October 24, 2014 admin

Gentian

I saw my first gentian when I was just four. We’d travelled by train to Switzerland for a holiday and I was sitting in a field with my cousin. I remember thinking even then that the deep, pure blue of the gentian was beautiful, and I certainly think so now.
 
My parents brought me up to appreciate beauty in the natural world. Watching a small bird glance this way and that deciding whether to dare to fly to the feeder; noticing the fallen crab apples in the cold October grass: these simple sights offer not only an external source of interest but an inner companionship as well, a sharing of life’s very rhythm and vitality. Deprive a person of the sound of leaves, the shade of trees, the sight of the sky, the comfort of the colour green, and you half-starve their heart of God’s presence. Maimonides saw in the love of the natural world the first steps towards the love of God, as if we were allowed to look at creation for just a moment through God’s eyes and see that it is good.
 
Then, just a week after the story of creation in the ceaseless cycle of Torah readings, five columns later in the scroll itself, comes the great destruction. The word ‘bad’ appears for the first time: “For great was the evil of humankind upon the earth, and the drive of their hearts’ thoughts was bad all day long” (Bereshit 6:5). The waters rise mercilessly over all that wonderful creation in which God had so recently rejoiced, obliterating every living thing.
 
There is a small instruction, just a footnote, in the Tikkun or guide used by those who prepare to chant from the Torah. It concerns the words ‘vayetze Noach - Noah went out of the ark’: ‘Sing them extensively’ it reads. But when Noah finally emerges from that ark, the first ever seed and gene-bank in which every species has been stored on God’s instruction, Noah doesn’t sing. Neither does he speak. Even God’s promise of a rainbow elicits no response. Silently he plants vines and gets drunk. He has nothing to say to God. In the remaining three hundred years of his life he opens his mouth just once, to curse.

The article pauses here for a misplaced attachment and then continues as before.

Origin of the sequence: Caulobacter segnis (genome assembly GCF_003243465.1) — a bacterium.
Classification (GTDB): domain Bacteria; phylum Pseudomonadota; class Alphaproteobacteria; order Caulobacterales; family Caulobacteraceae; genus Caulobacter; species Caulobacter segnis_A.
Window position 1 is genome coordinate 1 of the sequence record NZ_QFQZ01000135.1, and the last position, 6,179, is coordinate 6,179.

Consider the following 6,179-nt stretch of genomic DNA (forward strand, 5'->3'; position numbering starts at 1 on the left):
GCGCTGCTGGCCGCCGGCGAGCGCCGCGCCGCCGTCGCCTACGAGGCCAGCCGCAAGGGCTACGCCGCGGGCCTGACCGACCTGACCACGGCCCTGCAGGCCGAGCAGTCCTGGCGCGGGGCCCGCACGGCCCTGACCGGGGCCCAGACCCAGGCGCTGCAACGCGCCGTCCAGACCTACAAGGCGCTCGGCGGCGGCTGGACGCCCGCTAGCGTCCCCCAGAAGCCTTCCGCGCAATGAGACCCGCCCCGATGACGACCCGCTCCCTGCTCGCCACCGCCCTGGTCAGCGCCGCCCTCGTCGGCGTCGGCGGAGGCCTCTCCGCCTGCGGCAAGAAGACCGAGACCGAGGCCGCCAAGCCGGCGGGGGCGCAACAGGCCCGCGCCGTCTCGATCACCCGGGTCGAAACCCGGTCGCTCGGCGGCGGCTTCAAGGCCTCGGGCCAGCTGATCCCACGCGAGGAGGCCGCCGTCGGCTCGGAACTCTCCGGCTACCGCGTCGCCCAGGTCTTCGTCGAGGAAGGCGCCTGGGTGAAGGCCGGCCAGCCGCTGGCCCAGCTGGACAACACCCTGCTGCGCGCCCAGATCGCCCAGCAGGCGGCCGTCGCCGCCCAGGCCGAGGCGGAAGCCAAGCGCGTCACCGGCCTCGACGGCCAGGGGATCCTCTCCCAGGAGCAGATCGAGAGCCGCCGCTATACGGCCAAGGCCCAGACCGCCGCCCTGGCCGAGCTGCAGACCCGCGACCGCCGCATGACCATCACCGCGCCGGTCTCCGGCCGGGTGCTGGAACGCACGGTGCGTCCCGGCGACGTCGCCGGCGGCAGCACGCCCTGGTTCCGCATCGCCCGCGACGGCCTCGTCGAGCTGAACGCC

When my grandfather returned to Frankfurt, eleven years after he fled in 1939, he found the city with its alleyways full of rubble and its shattered windows open to the sky, virtually unrecognisable. How much more so must the desolate earth have seemed so to Noah! Is this bare mud, he must have thought, where the deer used to graze? Is that where the crows once flocked in the tops of the tall trees? Did my neighbours used to live here? He must have died devoured by mourning, a lonely, haunted man.
 
No part of the Bible frightens me as much as the story of the flood. What eats at me isn’t only fear; it’s a kind of anguish, as if one might be about to lose, slowly but irretrievably, all the people one most deeply loves, without whose companionship one’s own life is inconceivable. This earth, this beautiful world, God’s world, – we don’t want to lose it. We want our children and children’s children, everybody’s children and children’s children to rejoice in it.
 
That’s why I believe that alongside caring for the hungry and the homeless, while not neglecting the fight against Ebola and other diseases, we must plant trees, protect and regrow forests, keep pesticides and poisons out of our land and water, protect insects, fishes, birds and mammals and curb the wasteful heedlessness of how we live. What protects the earth saves human lives as well.
 
That’s why I believe we should plant and grow, understand the love of soil and seed, and root our spirituality in the earth about which the Torah tells us that God saw it, blessed it, declared it good and placed it in our trust.

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